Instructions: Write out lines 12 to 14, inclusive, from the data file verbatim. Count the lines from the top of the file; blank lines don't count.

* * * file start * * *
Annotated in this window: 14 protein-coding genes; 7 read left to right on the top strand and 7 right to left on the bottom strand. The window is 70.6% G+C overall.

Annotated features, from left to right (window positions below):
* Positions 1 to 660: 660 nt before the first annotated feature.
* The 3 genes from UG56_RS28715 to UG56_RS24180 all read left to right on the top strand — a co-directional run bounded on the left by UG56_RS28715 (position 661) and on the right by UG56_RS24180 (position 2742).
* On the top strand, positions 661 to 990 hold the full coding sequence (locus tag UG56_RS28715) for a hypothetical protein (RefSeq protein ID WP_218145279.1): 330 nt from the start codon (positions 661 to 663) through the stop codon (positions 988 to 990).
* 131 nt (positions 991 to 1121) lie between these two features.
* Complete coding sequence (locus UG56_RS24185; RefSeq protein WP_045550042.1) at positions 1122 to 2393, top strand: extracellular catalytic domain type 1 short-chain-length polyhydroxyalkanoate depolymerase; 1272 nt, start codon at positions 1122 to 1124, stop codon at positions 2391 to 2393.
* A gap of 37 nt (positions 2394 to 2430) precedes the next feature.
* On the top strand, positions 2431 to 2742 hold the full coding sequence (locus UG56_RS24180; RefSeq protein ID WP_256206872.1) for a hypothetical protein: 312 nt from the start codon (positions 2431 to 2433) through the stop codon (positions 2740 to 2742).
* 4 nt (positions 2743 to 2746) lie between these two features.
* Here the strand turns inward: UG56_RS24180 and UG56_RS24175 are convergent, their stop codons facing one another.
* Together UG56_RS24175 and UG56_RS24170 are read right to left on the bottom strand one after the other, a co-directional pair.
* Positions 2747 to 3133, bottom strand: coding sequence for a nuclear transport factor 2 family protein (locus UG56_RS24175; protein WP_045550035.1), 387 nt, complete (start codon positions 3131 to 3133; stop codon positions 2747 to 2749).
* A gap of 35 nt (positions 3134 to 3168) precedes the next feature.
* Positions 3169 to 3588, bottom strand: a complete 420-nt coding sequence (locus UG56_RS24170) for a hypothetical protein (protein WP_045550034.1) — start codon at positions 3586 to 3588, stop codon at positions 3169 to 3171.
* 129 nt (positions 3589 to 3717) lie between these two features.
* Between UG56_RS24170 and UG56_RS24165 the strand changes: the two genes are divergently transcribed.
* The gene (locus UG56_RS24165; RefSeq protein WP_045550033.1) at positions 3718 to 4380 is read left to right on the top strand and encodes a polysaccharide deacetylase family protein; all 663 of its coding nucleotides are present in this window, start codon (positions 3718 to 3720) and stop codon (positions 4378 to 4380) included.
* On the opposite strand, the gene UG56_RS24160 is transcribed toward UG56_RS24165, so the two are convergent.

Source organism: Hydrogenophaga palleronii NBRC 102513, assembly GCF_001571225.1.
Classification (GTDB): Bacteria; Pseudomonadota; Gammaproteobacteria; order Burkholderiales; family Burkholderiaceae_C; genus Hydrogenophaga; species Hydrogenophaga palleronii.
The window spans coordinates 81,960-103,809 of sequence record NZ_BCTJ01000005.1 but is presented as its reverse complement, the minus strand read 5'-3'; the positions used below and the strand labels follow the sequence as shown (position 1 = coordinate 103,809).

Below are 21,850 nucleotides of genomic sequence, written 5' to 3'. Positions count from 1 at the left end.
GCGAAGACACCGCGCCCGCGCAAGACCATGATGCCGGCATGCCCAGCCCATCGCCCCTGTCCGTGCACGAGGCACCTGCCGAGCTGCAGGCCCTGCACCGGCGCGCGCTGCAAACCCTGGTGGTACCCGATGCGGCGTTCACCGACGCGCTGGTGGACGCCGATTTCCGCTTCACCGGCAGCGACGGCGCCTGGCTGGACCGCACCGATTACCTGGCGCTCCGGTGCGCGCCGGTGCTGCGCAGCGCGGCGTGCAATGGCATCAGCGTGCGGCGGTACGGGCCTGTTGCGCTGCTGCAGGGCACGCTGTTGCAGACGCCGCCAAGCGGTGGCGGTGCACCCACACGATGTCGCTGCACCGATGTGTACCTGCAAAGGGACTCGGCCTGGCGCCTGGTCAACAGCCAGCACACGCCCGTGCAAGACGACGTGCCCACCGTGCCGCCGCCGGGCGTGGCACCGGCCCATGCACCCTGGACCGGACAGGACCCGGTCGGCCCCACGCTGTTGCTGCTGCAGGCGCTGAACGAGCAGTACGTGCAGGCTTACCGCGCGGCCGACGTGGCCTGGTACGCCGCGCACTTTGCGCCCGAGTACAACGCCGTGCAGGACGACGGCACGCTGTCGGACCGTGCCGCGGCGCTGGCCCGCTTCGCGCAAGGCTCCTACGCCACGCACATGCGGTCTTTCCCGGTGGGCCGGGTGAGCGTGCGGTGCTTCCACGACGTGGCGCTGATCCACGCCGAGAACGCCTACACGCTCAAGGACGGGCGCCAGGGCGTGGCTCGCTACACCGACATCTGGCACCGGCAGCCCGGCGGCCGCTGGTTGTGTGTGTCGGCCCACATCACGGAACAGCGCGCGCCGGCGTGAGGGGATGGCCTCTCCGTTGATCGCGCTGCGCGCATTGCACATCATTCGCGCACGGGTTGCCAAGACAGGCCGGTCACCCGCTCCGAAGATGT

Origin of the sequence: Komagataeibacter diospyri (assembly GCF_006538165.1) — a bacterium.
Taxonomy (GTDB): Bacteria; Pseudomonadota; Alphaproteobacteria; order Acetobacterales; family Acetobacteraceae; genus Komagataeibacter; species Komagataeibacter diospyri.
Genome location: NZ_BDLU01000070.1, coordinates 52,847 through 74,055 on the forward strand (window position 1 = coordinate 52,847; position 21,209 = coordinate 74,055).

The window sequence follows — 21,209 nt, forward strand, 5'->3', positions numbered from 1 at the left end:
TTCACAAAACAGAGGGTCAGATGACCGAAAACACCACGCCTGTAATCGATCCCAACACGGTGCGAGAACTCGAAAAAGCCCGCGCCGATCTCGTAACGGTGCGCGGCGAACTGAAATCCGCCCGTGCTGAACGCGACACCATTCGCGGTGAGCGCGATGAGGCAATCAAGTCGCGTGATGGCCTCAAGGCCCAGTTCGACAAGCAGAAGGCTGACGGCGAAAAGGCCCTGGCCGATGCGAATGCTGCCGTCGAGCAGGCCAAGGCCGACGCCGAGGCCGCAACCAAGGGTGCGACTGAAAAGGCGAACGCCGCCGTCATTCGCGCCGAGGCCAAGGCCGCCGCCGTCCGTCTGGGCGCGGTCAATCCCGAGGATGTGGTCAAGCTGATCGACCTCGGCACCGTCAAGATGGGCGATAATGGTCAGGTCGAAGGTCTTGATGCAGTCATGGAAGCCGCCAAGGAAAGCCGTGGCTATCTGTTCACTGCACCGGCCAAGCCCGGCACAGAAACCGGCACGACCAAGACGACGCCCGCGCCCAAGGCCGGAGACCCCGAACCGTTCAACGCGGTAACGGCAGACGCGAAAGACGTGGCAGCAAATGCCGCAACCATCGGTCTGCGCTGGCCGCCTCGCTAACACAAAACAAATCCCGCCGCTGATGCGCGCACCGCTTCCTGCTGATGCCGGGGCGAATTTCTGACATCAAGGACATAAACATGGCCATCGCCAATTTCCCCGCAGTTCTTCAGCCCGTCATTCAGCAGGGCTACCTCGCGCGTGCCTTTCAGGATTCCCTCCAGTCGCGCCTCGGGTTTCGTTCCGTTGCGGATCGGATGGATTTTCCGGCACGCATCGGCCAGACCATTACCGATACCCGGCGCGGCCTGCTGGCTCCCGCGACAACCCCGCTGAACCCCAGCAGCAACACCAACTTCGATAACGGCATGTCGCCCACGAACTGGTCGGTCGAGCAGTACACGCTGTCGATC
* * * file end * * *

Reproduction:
* Together UG56_RS24175 and UG56_RS24170 are read right to left on the bottom strand one after the other, a co-directional pair.
* Positions 2747 to 3133, bottom strand: coding sequence for a nuclear transport factor 2 family protein (locus UG56_RS24175; protein WP_045550035.1), 387 nt, complete (start codon positions 3131 to 3133; stop codon positions 2747 to 2749).
* A gap of 35 nt (positions 3134 to 3168) precedes the next feature.